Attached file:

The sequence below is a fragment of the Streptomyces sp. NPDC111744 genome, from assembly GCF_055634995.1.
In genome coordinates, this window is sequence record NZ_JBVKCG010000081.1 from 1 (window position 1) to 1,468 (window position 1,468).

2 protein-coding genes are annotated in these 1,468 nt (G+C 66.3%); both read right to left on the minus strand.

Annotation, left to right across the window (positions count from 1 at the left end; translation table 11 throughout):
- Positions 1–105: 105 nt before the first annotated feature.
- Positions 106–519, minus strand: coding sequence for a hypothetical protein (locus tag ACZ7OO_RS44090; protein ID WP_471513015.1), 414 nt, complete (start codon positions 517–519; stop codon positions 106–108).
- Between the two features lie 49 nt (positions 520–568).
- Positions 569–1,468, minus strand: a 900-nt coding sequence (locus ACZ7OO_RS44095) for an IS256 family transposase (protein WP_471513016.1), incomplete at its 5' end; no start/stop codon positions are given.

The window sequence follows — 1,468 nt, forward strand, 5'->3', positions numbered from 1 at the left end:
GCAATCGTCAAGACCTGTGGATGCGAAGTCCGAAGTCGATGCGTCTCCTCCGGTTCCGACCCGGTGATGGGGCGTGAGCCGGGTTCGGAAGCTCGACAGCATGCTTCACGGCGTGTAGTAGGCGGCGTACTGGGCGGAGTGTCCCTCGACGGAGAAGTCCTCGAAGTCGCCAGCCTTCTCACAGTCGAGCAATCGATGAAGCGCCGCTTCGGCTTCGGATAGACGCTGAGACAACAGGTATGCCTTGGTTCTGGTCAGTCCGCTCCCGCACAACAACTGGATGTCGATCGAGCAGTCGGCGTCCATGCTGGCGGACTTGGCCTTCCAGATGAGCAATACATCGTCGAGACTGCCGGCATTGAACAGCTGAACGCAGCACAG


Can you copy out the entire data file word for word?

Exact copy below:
The sequence below is a fragment of the Streptomyces sp. NPDC111744 genome, from assembly GCF_055634995.1.
In genome coordinates, this window is sequence record NZ_JBVKCG010000081.1 from 1 (window position 1) to 1,468 (window position 1,468).

2 protein-coding genes are annotated in these 1,468 nt (G+C 66.3%); both read right to left on the minus strand.

Annotation, left to right across the window (positions count from 1 at the left end; translation table 11 throughout):
- Positions 1–105: 105 nt before the first annotated feature.
- Positions 106–519, minus strand: coding sequence for a hypothetical protein (locus tag ACZ7OO_RS44090; protein ID WP_471513015.1), 414 nt, complete (start codon positions 517–519; stop codon positions 106–108).
- Between the two features lie 49 nt (positions 520–568).
- Positions 569–1,468, minus strand: a 900-nt coding sequence (locus ACZ7OO_RS44095) for an IS256 family transposase (protein WP_471513016.1), incomplete at its 5' end; no start/stop codon positions are given.

The window sequence follows — 1,468 nt, forward strand, 5'->3', positions numbered from 1 at the left end:
GCAATCGTCAAGACCTGTGGATGCGAAGTCCGAAGTCGATGCGTCTCCTCCGGTTCCGACCCGGTGATGGGGCGTGAGCCGGGTTCGGAAGCTCGACAGCATGCTTCACGGCGTGTAGTAGGCGGCGTACTGGGCGGAGTGTCCCTCGACGGAGAAGTCCTCGAAGTCGCCAGCCTTCTCACAGTCGAGCAATCGATGAAGCGCCGCTTCGGCTTCGGATAGACGCTGAGACAACAGGTATGCCTTGGTTCTGGTCAGTCCGCTCCCGCACAACAACTGGATGTCGATCGAGCAGTCGGCGTCCATGCTGGCGGACTTGGCCTTCCAGATGAGCAATACATCGTCGAGACTGCCGGCATTGAACAGCTGAACGCAGCACAG